Sarah Bishop as Helga, Andrea Goss as Sally Bowles and Alison Ewing as Fritzie in the 2016 National Tour of Roundabout Theatre Company’s CABARET. Photo by Joan Marcus.

Cincinnati Enquirer, WCPO feature CCM alums in “Cabaret” tour

Local media outlets recently spoke with two CCM alumni who are currently touring nationally in Roundabout Theatre Company‘s production of Cabaret. Co-directed by Sam Mendes and Rob Marshall, who brought the original Tony Award-winning production to Broadway in 1998, Cabaret is set to begin a two-week run at the Aronoff Center as part of the Broadway in Cincinnati series May 10-22.

David Lyman wrote the Cincinnati Enquirer article “CCM grad goes from nice girl to bad girl in Cabaret  featuring Sarah Bishop (BFA 2015), who starred in CCM’s production of Legally Blonde in 2014. Bishop, who will play Helga in Cabaret, spoke to Lyman about her career post-graduation and what it’s like to be involved in the busy tour, which has played 13 cities in 14 weeks.

Lyman also spoke with Randy Harrison (BFA 2000) in the WCPO Channel 9 article, “CCM grad Rany Harrison returns to play Emcee in Cabaret at the Aronoff. Harrison was cast as Justin Taylor in Showtime’s Queer As Folk television show shortly after he graduated from CCM.  He made his Broadway debut as Boq in Wicked and has also appeared in productions of Waiting for Godot, Endgame, The Glass Menagerie and The Who’s Tommy.

Two other CCM graduates are on the Cabaret tour with Bishop and Harrison: Leeds Hill (BFA 2011) in the role of Bobby and Shannon Cochran (BM 1982) as Fräulein Schneider

You can read the full article on Sarah Bishop in the Cincinnati Enquirer here.

WCPO’s full article on Randy Harrison can be read here.

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A banner for the Richard Tucker Music Foundation.

CCM Alumnae Tamara Wilson and Amanda Woodbury Receive Major Awards from Richard Tucker Music Foundation

We are ecstatic to report that CCM alumnae Tamara Wilson (BM Voice, 2004) and Amanda Woodbury (MM Voice, 2012) have both received major awards from the prestigious Richard Tucker Music Foundation.

Wilson, a soprano who studied with Barbara Honn while attending CCM, has been named winner of the 2016 Richard Tucker Award. Dubbed the “Heisman Trophy of Opera,” the Tucker Award carries the foundation’s most substantial cash prize of $50,000, and is conferred each year by a panel of opera industry professionals on an American singer at the threshold of a major international career. Featuring such luminaries as Renée Fleming, Stephanie Blythe, Lawrence Brownlee, David Daniels, Christine Goerke and Joyce DiDonato, the list of past winners reads like a who’s who of American opera. Wilson is a previous recipient of the Foundation’s Sara Tucker Study Grant in 2008 and Richard Tucker Career Grant in 2011.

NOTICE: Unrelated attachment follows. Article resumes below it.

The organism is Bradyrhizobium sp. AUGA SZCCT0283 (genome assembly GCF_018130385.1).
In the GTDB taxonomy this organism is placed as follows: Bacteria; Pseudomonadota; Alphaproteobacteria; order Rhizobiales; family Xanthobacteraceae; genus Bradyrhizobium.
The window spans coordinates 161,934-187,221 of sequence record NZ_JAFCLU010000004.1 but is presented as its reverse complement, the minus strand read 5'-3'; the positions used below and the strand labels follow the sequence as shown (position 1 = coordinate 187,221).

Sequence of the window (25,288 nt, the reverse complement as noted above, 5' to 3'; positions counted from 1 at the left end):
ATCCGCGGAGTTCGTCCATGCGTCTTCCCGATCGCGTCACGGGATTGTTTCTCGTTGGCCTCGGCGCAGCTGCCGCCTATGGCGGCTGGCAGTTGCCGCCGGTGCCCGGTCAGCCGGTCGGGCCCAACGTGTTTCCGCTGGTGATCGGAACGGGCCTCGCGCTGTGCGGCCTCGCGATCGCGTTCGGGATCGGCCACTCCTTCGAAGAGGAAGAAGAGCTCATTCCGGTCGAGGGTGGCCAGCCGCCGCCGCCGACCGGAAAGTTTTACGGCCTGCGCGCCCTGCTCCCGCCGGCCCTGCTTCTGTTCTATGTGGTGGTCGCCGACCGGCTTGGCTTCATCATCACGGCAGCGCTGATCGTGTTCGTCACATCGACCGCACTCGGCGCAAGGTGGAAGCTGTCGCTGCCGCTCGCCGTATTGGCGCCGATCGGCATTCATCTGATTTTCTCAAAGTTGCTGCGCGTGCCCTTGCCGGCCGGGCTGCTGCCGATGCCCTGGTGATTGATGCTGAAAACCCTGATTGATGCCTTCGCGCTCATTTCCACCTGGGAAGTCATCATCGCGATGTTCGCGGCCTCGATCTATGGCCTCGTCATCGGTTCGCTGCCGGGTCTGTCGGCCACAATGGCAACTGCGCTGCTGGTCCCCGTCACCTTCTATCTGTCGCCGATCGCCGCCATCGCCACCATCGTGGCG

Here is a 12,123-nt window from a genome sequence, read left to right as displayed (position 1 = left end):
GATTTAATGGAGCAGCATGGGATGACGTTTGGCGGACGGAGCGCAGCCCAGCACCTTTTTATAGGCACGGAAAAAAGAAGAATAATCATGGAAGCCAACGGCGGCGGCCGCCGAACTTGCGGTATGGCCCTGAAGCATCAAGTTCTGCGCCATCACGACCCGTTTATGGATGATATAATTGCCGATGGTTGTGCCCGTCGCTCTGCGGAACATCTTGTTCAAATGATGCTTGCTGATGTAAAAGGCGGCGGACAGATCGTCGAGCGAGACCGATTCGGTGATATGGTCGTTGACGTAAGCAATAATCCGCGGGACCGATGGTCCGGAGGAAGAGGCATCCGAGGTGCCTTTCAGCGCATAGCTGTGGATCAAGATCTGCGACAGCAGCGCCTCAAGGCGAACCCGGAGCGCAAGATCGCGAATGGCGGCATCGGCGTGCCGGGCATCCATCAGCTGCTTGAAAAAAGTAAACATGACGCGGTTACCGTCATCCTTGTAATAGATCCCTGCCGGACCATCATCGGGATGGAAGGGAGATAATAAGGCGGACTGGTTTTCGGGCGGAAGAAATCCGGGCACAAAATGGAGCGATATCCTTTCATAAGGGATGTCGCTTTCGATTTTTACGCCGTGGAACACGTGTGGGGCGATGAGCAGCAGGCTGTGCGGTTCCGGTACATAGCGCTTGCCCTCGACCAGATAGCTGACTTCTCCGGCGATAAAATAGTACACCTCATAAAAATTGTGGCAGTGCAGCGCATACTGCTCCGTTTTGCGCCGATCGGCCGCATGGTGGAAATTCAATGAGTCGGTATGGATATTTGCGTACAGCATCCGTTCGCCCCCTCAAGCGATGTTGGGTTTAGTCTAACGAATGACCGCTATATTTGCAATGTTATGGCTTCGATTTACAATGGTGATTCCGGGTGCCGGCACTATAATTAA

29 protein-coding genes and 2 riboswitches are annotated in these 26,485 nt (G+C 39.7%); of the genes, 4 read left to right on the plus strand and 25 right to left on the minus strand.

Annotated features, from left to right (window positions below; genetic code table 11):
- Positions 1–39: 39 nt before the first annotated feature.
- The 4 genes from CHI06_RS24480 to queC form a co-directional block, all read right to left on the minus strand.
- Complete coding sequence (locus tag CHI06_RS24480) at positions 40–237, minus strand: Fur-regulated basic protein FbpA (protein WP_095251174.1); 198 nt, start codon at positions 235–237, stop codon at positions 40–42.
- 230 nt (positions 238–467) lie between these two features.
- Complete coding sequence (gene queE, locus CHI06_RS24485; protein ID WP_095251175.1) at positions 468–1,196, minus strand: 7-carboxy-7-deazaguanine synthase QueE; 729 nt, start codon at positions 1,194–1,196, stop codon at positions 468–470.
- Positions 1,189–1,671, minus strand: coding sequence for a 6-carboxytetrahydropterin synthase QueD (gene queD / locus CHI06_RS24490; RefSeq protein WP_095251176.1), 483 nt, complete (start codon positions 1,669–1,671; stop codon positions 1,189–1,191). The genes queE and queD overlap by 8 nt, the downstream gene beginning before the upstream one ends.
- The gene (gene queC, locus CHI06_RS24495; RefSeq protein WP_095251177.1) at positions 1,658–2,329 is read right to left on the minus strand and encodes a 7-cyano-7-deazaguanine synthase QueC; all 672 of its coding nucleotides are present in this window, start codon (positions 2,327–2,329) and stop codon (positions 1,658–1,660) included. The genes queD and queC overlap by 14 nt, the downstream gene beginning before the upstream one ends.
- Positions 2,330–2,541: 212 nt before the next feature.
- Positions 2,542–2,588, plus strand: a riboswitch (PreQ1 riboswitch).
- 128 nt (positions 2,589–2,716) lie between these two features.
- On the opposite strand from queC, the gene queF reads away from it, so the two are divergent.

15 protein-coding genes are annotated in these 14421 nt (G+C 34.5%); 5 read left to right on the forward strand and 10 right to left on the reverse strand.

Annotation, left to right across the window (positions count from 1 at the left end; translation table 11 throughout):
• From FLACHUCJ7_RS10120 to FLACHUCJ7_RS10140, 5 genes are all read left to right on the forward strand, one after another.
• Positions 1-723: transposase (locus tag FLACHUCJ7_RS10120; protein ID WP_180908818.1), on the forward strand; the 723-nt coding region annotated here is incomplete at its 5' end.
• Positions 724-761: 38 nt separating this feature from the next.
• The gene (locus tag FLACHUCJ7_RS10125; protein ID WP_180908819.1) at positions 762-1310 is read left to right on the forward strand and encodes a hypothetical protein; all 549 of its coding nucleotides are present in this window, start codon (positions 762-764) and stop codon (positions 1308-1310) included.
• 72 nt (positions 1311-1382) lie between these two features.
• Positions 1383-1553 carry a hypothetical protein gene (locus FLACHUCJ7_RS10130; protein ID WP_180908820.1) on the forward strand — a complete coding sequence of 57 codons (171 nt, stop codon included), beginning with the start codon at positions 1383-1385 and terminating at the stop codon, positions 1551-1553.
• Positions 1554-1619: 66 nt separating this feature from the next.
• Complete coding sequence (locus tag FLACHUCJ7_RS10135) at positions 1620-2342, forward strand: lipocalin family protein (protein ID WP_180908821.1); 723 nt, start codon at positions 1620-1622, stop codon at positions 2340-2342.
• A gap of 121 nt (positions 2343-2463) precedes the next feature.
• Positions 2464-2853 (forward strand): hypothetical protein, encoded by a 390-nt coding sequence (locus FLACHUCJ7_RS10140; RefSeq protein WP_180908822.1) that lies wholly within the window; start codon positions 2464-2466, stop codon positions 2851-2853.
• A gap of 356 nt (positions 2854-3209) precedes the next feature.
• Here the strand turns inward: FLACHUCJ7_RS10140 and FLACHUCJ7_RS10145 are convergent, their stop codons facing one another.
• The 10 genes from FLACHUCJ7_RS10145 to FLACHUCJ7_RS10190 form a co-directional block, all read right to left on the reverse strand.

Barry Tucker, president of the Richard Tucker Music Foundation and son of the Brooklyn-born tenor, commented, “I first met Tamara Wilson when she auditioned for – and won – a Sara Tucker Study Grant in 2008. I was blown away not only by the power and sheer beauty of her voice, but also by how grounded she is as a person. Last year, when I was listening to the Saturday matinee broadcast of Aida from the Met and realized it was her singing the title role, I couldn’t have been more impressed by how she’s evolved as an artist. She has a bright future ahead of her, and we are thrilled to have her as our 2016 Richard Tucker Award winner.”

Wilson is not the only CCM-trained singer honored by the Richard Tucker Music Foundation this year. Woodbury, a soprano who studied with William McGraw while attending CCM, has been named a 2016 Richard Tucker Career Grant recipient. Selected through a vocal competition, these grants are provided to singers who have begun professional careers and who have already performed roles with opera companies nationally or internationally. As previously reported, Woodbury was awarded the Foundation’s Sara Tucker Grant in 2014.

About the Richard Tucker Music Foundation
Founded in 1975, the Richard Tucker Music Foundation is a non-profit cultural organization that honors the artistic legacy of the great American tenor through support of talented American opera singers and by bringing opera into the community.

The Foundation’s awards program offers grants for study, performance opportunities and other career-enhancing activities, thereby providing professional development for singers at several levels of career-readiness. You can learn more about the Richard Tucker Music Foundation by visiting richardtucker.org/about.